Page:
EyeRing helps visually impaired point, press, and hear information

Aug 12, 2012 by Nancy Owano report
EyeRing helps visually impaired point, press, and hear information

Beyond canes and seeing-eye dogs, there is always room for more technology ideas to help the visually impaired ease up daily tasks that go beyond just walking and navigating sidewalks safely. MIT researchers have come up with a novel way for the visually impaired to independently identify objects and learn more about them. “EyeRing is a wearable intuitive interface that allows a person to point at an object to see or hear more information about it,” say the researchers. Their EyeRing is actually a system made up of ring, smartphone, and earpiece.

The user points to an object with a camera-equipped ring worn on the finger. This camera-equipped ring is designed to capture an image and send it to a smartphone for processing. The idea is that the wearer of the ring will simply point the ring at a word or item, snap a photo, and an app on the phone will speak the word or describe the item to them.

In detail, the researchers describe the design as a micro camera worn as a ring on the index finger with a button on the side, which can be pushed with the thumb to take a picture or a video that is then sent wirelessly to a to be analyzed.

EyeRing - A finger-worn visual assitant from Fluid Interfaces on Vimeo.

A “computation element embodied as a mobile phone” is in turn accompanied by the earpiece for “information loopback.” The finger-worn device is autonomous and wireless. A single button initiates the interaction. Information transferred to the phone is processed, and the results are transmitted to the headset for the user to hear.

Several videos about EyeRing have been made, one of which shows a person making his way in a retail clothing environment where he is touching t-shirts on a rack, as he is trying to find his preferred color and size and he is trying to learn the price. He uses his EyeRing finger to point to a shirt to hear that it is color gray and he points to the pricetag to find out how much the shirt costs.

The researchers note that a user needs to pair the finger-worn device with the mobile phone application only once. “Henceforth a Bluetooth connection will be automatically established when both are running.”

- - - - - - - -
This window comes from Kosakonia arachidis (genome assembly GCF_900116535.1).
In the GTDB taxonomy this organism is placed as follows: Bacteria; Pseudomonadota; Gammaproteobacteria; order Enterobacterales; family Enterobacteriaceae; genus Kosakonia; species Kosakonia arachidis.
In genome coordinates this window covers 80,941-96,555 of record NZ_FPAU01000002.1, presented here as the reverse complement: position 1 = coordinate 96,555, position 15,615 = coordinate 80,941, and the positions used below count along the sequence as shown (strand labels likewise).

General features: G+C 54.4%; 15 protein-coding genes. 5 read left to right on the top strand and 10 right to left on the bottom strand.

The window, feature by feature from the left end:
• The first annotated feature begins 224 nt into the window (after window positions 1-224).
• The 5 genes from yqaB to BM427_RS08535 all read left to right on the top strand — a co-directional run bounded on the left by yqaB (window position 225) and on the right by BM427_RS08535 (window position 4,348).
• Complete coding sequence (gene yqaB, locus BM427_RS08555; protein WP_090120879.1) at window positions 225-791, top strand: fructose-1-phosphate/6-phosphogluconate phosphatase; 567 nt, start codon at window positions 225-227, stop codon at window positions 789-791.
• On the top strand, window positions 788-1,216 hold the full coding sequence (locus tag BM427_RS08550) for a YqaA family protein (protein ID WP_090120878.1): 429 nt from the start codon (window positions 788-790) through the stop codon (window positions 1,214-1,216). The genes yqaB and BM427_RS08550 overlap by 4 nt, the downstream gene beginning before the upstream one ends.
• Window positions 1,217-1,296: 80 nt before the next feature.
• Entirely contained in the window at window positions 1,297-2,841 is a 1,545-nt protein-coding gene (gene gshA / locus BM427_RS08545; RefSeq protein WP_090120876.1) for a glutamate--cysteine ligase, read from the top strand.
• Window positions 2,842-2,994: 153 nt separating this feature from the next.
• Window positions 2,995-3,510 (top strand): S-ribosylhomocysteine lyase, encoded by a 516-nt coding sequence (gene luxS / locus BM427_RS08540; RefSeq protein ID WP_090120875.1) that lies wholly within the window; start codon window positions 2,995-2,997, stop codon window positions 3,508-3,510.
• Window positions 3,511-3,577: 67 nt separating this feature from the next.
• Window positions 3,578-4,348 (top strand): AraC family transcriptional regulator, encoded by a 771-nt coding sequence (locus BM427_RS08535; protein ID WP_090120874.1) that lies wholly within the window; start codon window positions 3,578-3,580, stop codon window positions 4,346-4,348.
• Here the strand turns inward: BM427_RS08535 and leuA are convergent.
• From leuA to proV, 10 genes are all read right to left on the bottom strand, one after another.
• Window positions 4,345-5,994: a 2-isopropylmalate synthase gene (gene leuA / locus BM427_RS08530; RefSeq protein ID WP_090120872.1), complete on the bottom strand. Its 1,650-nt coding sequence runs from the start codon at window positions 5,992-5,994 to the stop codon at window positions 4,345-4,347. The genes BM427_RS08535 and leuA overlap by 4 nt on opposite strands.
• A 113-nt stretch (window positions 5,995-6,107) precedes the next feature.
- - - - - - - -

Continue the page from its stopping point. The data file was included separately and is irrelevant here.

The Android application on the mobile phone analyzes the image using the team’s computer vision engine. The type of analysis and response depends on the pre-set mode, for example, color, distance, or currency. “Upon analyzing the image data, the Android application uses a Text to Speech module to read out the information though a headset,” according to the researchers.

The MIT group behind EyeRing are Suranga Nanayakkara, visiting faculty in the Fluid Interfaces group at MIT Media Lab and also a professor at Singapore University of Technology and Design; Roy Shilkrot, a first year doctoral student in the group; and Patricia Maes, associate professor and founder of the Media Lab’s Fluid Interfaces group.

The EyeRing in concept is promising but the team expects the prototype to evolve with more iterations to come. They are now at the stage where they want to prove it is a viable solution yet seek to make it better. The EyeRing creators say that their work “is still very much a work in progress.” The current implementation uses a TTL Serial JPEG Camera, 16 MHz AVR processor, Bluetooth module, 3.7V polymer Lithium-ion battery, 3.3V regulator, and a push button switch. They also look forward to a device that can carry advanced capabilities such as real-time video feed from the camera, higher computational power, and additional sensors like gyroscopes and a microphone. These capabilities are in development for the next prototype of EyeRing.

Explore further: Bringing history and the future to life with augmented reality

More information: fluid.media.mit.edu/publications/EyeRing-CHI2012-WIP_V12_cameraReady.pdf
fluid.media.mit.edu/people/suranga/current/eyering.html

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